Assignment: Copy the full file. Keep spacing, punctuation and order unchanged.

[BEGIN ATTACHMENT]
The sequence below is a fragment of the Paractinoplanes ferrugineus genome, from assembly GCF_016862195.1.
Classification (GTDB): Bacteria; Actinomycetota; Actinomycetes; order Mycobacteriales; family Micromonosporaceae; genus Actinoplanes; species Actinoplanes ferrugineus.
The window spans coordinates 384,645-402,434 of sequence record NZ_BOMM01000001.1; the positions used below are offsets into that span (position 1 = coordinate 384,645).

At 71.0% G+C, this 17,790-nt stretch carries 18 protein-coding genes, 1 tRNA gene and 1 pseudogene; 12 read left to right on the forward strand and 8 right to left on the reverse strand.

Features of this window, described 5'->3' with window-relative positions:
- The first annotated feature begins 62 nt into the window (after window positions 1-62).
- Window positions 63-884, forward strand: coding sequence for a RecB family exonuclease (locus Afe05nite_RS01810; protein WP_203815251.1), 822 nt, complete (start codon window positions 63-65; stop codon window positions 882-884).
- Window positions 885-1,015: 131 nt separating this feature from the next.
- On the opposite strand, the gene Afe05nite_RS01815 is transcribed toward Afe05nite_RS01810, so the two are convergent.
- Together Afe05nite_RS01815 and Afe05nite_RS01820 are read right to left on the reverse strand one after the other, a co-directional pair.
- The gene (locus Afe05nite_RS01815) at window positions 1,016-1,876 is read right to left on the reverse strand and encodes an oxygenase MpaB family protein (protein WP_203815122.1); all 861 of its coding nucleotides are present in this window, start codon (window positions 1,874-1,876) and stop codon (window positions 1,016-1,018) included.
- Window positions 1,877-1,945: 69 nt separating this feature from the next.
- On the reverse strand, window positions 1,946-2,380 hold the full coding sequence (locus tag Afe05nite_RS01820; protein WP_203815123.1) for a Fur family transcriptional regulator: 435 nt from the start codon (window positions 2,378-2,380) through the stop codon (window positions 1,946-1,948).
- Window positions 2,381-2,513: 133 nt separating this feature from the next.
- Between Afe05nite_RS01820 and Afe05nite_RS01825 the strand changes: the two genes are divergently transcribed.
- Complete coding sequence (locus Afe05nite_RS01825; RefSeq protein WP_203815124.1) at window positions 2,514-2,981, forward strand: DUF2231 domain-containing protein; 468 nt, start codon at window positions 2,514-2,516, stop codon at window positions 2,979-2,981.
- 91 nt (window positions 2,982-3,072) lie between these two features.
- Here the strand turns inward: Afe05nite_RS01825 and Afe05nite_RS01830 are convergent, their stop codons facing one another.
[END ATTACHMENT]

The sequence below is a fragment of the Paractinoplanes ferrugineus genome, from assembly GCF_016862195.1.
Classification (GTDB): Bacteria; Actinomycetota; Actinomycetes; order Mycobacteriales; family Micromonosporaceae; genus Actinoplanes; species Actinoplanes ferrugineus.
The window spans coordinates 384,645-402,434 of sequence record NZ_BOMM01000001.1; the positions used below are offsets into that span (position 1 = coordinate 384,645).

At 71.0% G+C, this 17,790-nt stretch carries 18 protein-coding genes, 1 tRNA gene and 1 pseudogene; 12 read left to right on the forward strand and 8 right to left on the reverse strand.

Features of this window, described 5'->3' with window-relative positions:
- The first annotated feature begins 62 nt into the window (after window positions 1-62).
- Window positions 63-884, forward strand: coding sequence for a RecB family exonuclease (locus Afe05nite_RS01810; protein WP_203815251.1), 822 nt, complete (start codon window positions 63-65; stop codon window positions 882-884).
- Window positions 885-1,015: 131 nt separating this feature from the next.
- On the opposite strand, the gene Afe05nite_RS01815 is transcribed toward Afe05nite_RS01810, so the two are convergent.
- Together Afe05nite_RS01815 and Afe05nite_RS01820 are read right to left on the reverse strand one after the other, a co-directional pair.
- The gene (locus Afe05nite_RS01815) at window positions 1,016-1,876 is read right to left on the reverse strand and encodes an oxygenase MpaB family protein (protein WP_203815122.1); all 861 of its coding nucleotides are present in this window, start codon (window positions 1,874-1,876) and stop codon (window positions 1,016-1,018) included.
- Window positions 1,877-1,945: 69 nt separating this feature from the next.
- On the reverse strand, window positions 1,946-2,380 hold the full coding sequence (locus tag Afe05nite_RS01820; protein WP_203815123.1) for a Fur family transcriptional regulator: 435 nt from the start codon (window positions 2,378-2,380) through the stop codon (window positions 1,946-1,948).
- Window positions 2,381-2,513: 133 nt separating this feature from the next.
- Between Afe05nite_RS01820 and Afe05nite_RS01825 the strand changes: the two genes are divergently transcribed.
- Complete coding sequence (locus Afe05nite_RS01825; RefSeq protein WP_203815124.1) at window positions 2,514-2,981, forward strand: DUF2231 domain-containing protein; 468 nt, start codon at window positions 2,514-2,516, stop codon at window positions 2,979-2,981.
- 91 nt (window positions 2,982-3,072) lie between these two features.
- Here the strand turns inward: Afe05nite_RS01825 and Afe05nite_RS01830 are convergent, their stop codons facing one another.